But there is another important implication of this speech. Netanyahu was invited to speak at the behest of the Republican Speaker of the House John Boehner (R-OH). Both speaker Boehner and House Majority Leader Eric Cantor (R-VA) have expressed that they are "honored" and "look forward" to the Prime Minister's speech.
In other words, the speech is an opportunity for Netanyahu to rally Republican opposition to the President's Middle East agenda, which will almost certainly include measures to which Netanyahu and his coalition are opposed. Giving the speech to a Republican-run House constrains President Obama politically because the speech will allow Republicans to make their opposition to settlement freezes, negotiations with the PA, and dividing Jerusalem high-visibility issues. Now that Obama has officially declared his candidacy for President in 2012, these constraints are only multiplied.
Furthermore, Netanyahu's position vis-a-vis the administration will be win-win. If he goes to the right of the administration he will strengthen his base. If he aligns with the administration he gets reconciliation. In contrast, the Obama administration is faced with the choice of alienating the moderate center which is largely traditional on Israel, or looking manipulable by the Israeli Prime Minister.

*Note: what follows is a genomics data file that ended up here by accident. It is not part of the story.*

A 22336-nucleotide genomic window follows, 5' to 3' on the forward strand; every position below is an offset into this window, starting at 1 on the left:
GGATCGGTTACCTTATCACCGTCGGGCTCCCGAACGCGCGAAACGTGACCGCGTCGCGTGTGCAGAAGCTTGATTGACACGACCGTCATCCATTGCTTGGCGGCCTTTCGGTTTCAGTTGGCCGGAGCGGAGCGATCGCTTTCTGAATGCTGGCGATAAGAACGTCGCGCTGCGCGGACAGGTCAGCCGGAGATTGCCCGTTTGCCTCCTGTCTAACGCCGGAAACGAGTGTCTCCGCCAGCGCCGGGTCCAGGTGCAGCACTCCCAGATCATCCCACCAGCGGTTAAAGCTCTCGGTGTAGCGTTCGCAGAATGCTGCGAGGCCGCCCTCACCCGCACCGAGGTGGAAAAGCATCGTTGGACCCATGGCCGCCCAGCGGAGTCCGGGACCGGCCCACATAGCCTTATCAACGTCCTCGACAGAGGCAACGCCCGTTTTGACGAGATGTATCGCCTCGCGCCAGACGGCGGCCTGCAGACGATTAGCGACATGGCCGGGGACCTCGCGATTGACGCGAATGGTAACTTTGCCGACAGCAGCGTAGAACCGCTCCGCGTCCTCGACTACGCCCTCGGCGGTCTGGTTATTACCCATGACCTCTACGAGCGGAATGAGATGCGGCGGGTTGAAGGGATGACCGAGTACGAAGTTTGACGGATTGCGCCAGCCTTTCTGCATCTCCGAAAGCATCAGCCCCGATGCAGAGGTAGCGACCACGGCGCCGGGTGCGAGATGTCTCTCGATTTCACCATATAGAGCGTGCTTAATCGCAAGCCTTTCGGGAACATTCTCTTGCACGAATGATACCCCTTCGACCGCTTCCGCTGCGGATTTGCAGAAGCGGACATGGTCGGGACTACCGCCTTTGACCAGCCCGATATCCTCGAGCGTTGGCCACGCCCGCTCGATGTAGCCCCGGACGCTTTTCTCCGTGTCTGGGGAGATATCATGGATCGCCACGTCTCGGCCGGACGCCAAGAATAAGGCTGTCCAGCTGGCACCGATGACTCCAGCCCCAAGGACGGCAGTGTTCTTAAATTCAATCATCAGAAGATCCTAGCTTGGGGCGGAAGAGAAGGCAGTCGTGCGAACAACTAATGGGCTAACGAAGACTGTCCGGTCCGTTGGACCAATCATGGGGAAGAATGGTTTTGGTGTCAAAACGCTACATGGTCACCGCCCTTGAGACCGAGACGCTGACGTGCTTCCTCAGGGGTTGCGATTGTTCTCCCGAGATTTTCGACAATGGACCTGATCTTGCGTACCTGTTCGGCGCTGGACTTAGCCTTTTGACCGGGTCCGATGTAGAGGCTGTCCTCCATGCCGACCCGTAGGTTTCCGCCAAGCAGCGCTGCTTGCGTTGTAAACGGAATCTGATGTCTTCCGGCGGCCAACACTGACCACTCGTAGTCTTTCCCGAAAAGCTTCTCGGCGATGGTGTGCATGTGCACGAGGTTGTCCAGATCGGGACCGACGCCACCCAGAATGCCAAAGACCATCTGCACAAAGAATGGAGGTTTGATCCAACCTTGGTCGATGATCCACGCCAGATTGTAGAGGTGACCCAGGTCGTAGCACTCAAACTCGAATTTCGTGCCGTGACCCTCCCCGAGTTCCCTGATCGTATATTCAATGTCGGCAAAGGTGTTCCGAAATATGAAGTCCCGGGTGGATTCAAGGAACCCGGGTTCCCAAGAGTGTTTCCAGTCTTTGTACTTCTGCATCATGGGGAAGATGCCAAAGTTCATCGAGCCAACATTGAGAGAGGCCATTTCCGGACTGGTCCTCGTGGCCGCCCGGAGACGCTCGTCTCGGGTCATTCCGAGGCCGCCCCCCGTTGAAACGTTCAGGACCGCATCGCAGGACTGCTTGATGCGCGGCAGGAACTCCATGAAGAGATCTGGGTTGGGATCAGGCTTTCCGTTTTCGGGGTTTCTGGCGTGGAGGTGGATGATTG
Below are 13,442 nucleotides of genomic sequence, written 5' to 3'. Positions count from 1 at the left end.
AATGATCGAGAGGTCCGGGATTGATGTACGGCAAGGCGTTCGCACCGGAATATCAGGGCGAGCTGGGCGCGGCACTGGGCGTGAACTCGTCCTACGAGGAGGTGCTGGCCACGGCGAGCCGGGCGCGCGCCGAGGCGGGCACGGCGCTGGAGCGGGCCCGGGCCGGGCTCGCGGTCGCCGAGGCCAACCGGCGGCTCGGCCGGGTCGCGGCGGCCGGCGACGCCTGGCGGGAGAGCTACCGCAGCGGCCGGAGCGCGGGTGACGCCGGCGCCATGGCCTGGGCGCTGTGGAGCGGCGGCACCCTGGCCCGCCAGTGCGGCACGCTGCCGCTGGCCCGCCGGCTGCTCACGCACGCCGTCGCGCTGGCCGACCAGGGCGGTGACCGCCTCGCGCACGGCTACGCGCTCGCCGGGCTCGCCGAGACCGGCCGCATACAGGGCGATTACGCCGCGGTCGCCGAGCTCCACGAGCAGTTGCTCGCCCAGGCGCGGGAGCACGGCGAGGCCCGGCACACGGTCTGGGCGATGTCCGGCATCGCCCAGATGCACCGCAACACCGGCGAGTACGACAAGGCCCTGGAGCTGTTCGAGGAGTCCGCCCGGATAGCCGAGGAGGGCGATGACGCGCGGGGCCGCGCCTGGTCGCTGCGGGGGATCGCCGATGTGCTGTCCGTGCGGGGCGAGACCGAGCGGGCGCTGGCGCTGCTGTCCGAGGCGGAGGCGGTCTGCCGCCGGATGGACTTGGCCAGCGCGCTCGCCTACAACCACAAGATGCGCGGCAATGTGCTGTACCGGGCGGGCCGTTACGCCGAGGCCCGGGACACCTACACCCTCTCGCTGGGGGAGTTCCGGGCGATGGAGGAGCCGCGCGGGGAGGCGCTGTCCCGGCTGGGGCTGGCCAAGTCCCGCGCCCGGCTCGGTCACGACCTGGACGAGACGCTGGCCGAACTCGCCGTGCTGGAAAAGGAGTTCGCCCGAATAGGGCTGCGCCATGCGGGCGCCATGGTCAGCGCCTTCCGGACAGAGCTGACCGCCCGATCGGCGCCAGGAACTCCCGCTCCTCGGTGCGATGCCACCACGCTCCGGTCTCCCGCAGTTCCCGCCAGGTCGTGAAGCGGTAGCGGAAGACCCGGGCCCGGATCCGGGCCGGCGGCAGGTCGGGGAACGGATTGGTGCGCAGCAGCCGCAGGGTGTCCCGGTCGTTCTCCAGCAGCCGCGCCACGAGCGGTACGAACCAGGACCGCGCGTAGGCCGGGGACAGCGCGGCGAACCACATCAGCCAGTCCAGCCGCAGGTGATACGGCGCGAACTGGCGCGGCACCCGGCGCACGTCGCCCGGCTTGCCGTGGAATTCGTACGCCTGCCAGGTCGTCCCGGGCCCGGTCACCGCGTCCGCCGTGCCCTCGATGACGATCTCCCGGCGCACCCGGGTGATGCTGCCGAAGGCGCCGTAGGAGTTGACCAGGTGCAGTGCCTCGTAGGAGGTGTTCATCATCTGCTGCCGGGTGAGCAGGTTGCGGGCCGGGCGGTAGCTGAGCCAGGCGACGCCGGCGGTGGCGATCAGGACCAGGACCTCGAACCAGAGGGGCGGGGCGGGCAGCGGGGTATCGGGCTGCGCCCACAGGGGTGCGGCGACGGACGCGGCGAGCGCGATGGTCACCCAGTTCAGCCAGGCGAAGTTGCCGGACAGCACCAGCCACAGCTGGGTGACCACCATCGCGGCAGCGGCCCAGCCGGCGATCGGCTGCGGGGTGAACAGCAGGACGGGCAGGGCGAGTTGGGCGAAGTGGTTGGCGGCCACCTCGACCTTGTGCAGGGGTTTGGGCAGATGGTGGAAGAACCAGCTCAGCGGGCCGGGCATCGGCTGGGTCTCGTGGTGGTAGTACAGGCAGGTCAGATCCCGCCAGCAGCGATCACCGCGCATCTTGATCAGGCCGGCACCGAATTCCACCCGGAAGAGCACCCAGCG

The best strategy for the Obama administration would be to reconcile now and make provisional agreements that it would tacitly conditioned on continued reconciliation. This won't stop Netanyahu from being conservative, but it may cause him to tone down his rhetoric. It also allows the administration to save face by making it clear that positions in opposition to the administration will cost Netanyahu political capital.